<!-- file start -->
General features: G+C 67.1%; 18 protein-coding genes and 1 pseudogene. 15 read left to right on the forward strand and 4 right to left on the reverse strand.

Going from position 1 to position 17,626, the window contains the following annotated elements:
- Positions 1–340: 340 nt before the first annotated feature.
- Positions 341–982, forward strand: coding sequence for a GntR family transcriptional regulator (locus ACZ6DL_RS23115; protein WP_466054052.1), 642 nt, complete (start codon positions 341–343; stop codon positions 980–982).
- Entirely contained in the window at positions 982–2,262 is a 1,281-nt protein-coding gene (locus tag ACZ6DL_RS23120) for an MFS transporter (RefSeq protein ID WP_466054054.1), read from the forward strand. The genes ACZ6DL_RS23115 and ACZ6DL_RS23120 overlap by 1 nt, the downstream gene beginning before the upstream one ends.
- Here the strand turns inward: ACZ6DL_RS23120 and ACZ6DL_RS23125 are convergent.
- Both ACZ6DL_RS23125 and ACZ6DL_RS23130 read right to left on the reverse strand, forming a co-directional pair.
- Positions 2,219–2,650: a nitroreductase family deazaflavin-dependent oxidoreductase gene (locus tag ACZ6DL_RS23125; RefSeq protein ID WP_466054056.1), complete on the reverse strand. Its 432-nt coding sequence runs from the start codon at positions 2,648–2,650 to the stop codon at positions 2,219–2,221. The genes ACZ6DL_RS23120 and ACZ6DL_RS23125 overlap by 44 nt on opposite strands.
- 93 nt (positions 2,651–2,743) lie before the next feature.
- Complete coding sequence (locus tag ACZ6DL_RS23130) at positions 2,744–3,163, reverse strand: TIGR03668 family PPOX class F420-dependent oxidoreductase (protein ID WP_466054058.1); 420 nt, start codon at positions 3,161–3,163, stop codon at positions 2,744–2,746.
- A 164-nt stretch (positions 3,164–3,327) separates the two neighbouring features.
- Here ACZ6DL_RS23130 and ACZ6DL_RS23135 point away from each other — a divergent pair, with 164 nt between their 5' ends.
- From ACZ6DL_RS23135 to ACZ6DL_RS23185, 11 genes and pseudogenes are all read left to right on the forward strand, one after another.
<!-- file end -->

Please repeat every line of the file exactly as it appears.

General features: G+C 67.1%; 18 protein-coding genes and 1 pseudogene. 15 read left to right on the forward strand and 4 right to left on the reverse strand.

Going from position 1 to position 17,626, the window contains the following annotated elements:
- Positions 1–340: 340 nt before the first annotated feature.
- Positions 341–982, forward strand: coding sequence for a GntR family transcriptional regulator (locus ACZ6DL_RS23115; protein WP_466054052.1), 642 nt, complete (start codon positions 341–343; stop codon positions 980–982).
- Entirely contained in the window at positions 982–2,262 is a 1,281-nt protein-coding gene (locus tag ACZ6DL_RS23120) for an MFS transporter (RefSeq protein ID WP_466054054.1), read from the forward strand. The genes ACZ6DL_RS23115 and ACZ6DL_RS23120 overlap by 1 nt, the downstream gene beginning before the upstream one ends.
- Here the strand turns inward: ACZ6DL_RS23120 and ACZ6DL_RS23125 are convergent.
- Both ACZ6DL_RS23125 and ACZ6DL_RS23130 read right to left on the reverse strand, forming a co-directional pair.
- Positions 2,219–2,650: a nitroreductase family deazaflavin-dependent oxidoreductase gene (locus tag ACZ6DL_RS23125; RefSeq protein ID WP_466054056.1), complete on the reverse strand. Its 432-nt coding sequence runs from the start codon at positions 2,648–2,650 to the stop codon at positions 2,219–2,221. The genes ACZ6DL_RS23120 and ACZ6DL_RS23125 overlap by 44 nt on opposite strands.
- 93 nt (positions 2,651–2,743) lie before the next feature.
- Complete coding sequence (locus tag ACZ6DL_RS23130) at positions 2,744–3,163, reverse strand: TIGR03668 family PPOX class F420-dependent oxidoreductase (protein ID WP_466054058.1); 420 nt, start codon at positions 3,161–3,163, stop codon at positions 2,744–2,746.
- A 164-nt stretch (positions 3,164–3,327) separates the two neighbouring features.
- Here ACZ6DL_RS23130 and ACZ6DL_RS23135 point away from each other — a divergent pair, with 164 nt between their 5' ends.
- From ACZ6DL_RS23135 to ACZ6DL_RS23185, 11 genes and pseudogenes are all read left to right on the forward strand, one after another.